LETTER: Labeling people is poor policyLabeling people as mentally ill, and creating a national list of those labeled, is an abuse of human rights and dignity.
To the Editor:
I disagree with Ingrid Kizen’s letter to the editor of Feb. 21, “Gun control needed across nation.”
Labeling people as mentally ill, and creating a national list of those labeled, is an abuse of human rights and dignity. Allowing a group of professionals (or is it just anybody?), to criminalize someone “suspected” of mental illness and to place them on a national list is reminiscent of Nazi terror. If you will remember, the Nazis first made lists of people who were different, including the mentally ill, and then tortured and murdered them.
Unconstitutional laws in this country were exposed and changed in the last century freeing people who had been labeled and committed to institutions for the mentally ill. It was shown that a bureaucracy of professionals and well-meaning people illegally labeled and institutionalized (or imprisoned) people different from themselves for their own gain. Some of the people institutionalized were tortured, experimented upon with surgery and drugs, and some were killed.
There are people who believe that all problems can be solved by making laws to control behavior. There is always a group of people given authority over that law and those that break it. Look at history: always that group of people with authority over others breaks the law, too. Making more laws and delegating more power is not the solution to controlling dangerous behavior.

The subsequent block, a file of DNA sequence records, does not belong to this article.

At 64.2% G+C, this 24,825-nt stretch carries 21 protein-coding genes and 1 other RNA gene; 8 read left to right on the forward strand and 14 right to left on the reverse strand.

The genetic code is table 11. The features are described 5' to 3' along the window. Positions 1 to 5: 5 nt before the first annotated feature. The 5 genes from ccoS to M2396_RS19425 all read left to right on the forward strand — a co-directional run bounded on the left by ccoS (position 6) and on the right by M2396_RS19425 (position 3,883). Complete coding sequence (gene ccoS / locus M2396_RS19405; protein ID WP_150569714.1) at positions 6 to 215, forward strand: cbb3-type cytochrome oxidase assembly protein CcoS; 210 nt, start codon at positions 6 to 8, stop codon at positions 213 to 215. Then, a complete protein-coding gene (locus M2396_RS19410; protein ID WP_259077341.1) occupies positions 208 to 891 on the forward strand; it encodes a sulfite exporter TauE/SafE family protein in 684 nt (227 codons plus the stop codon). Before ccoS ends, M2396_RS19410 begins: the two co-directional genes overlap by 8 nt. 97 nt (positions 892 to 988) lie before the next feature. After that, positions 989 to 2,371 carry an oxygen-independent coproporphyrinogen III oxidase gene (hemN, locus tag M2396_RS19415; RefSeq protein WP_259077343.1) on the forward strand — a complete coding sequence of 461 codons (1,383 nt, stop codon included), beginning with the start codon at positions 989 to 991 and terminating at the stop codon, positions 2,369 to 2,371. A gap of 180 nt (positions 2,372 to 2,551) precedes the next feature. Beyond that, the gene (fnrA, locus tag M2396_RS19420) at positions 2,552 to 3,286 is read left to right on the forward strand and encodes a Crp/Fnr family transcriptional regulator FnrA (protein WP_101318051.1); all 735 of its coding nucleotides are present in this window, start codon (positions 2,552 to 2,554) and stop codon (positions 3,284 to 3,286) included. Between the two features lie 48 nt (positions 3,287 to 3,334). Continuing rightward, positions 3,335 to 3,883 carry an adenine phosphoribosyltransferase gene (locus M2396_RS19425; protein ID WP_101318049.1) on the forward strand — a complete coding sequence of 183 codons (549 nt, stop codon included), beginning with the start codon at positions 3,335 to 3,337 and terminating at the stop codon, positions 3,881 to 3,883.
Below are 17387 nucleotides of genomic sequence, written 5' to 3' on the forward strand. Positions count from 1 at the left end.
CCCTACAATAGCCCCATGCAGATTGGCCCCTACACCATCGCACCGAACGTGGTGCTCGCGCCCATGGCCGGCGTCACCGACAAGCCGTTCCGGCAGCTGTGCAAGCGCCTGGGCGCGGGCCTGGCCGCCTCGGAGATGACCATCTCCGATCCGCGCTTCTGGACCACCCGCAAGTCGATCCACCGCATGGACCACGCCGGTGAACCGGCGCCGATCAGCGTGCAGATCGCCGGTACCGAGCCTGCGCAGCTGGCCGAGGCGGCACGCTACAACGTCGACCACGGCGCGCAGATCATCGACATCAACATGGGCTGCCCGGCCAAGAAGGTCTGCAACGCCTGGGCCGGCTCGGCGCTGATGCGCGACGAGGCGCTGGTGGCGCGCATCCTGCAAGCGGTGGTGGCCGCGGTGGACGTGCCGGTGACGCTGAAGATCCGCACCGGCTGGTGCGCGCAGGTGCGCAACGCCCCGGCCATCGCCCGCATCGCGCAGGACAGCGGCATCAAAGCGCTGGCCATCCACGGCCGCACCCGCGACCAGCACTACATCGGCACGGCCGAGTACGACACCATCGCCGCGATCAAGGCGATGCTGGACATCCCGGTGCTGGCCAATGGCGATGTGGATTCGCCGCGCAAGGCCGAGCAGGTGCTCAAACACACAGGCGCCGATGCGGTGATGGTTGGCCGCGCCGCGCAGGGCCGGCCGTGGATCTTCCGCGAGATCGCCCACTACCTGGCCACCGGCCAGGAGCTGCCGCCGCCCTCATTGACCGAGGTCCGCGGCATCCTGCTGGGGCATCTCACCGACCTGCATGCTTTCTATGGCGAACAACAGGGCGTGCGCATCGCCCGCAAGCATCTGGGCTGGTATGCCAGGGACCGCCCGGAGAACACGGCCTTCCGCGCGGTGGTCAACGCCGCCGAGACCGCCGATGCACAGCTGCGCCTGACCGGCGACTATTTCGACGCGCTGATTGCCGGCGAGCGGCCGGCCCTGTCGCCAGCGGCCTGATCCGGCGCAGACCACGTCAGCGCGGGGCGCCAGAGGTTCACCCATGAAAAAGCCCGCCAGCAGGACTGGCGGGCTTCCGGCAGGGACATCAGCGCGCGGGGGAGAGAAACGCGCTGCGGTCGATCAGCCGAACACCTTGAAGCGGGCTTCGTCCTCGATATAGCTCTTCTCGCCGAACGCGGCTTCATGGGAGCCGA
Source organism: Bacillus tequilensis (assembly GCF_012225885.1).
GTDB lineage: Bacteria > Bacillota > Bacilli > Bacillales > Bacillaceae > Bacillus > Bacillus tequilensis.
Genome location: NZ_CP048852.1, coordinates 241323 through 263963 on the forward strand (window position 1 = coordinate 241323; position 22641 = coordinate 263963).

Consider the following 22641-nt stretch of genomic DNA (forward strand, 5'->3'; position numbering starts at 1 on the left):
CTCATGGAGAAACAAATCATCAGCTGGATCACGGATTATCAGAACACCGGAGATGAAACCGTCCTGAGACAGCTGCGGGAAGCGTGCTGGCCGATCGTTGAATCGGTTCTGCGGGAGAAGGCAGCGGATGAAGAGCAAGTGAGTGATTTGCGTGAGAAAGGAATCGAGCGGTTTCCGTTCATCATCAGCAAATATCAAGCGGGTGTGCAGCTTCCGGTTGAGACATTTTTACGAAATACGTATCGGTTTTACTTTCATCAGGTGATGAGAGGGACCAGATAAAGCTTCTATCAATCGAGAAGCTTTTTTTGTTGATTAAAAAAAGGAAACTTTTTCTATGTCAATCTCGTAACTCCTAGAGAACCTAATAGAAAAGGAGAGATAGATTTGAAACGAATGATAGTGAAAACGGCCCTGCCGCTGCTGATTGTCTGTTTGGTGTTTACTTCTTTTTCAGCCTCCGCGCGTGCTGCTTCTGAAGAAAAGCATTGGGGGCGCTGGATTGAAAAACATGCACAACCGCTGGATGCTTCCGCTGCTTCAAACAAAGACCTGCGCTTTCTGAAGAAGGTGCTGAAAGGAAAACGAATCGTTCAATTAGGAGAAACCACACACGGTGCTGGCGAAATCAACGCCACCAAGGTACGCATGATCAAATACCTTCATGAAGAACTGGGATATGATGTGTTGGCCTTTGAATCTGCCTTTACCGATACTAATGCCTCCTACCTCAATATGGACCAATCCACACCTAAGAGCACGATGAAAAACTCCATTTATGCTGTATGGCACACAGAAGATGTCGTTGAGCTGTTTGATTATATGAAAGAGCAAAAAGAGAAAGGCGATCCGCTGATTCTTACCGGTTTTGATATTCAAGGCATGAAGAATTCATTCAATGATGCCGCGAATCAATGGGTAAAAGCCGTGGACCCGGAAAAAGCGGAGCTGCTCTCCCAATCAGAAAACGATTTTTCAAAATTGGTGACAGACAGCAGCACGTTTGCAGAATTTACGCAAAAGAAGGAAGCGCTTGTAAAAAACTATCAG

The current trend in instruction has failed to teach people right from wrong. Instead it has taught that right and wrong are relative, dependent on the person, tradition, or inclination of a person or group of people. It has also taught that a government separate from us, a bureaucracy, has the job of policing behavior and providing politically correct solutions. We are not to become personally responsible and involved in other’s lives to help them.
I suggest the real problem here is not one of gun control, or control of the “mentally” ill, but a problem of knowing what is good and evil. All of us have the ability to break the law. All of us have the ability to overcome behavior that breaks the law. We must be taught that there is good and evil, and that there is right and wrong. We must do what is good and right.
There is a perfect law that overshadows all of mankind’s laws: the fulfillment of all the Law is to “love the Lord thy God with all thy heart, and with all thy soul, and with all thy strength, and with all thy mind, and to love thy neighbor as thyself.” This perfect law gives us a solution to lawless behavior, if we submit to the truth that Jesus Christ has shown us in the Bible.
If we love our neighbors, then we will become personally involved in their lives, especially those that have the most need. We will help those that are ignorant, lonely, in pain, in fear, or sick. We will personally sacrifice our time, money, and possessions to share love, joy, peace, gentleness, goodness, and faith with the lost, even to those labeled “mentally ill.” We will not need to fund another bureaucracy that will take freedom away from people, but we will work to make free those that are in bondage. If those in bondage are made free from their pain and illness by Jesus’ love, then they won’t act out violently towards the innocent.
This is how the Law of Love works.
John G. Richey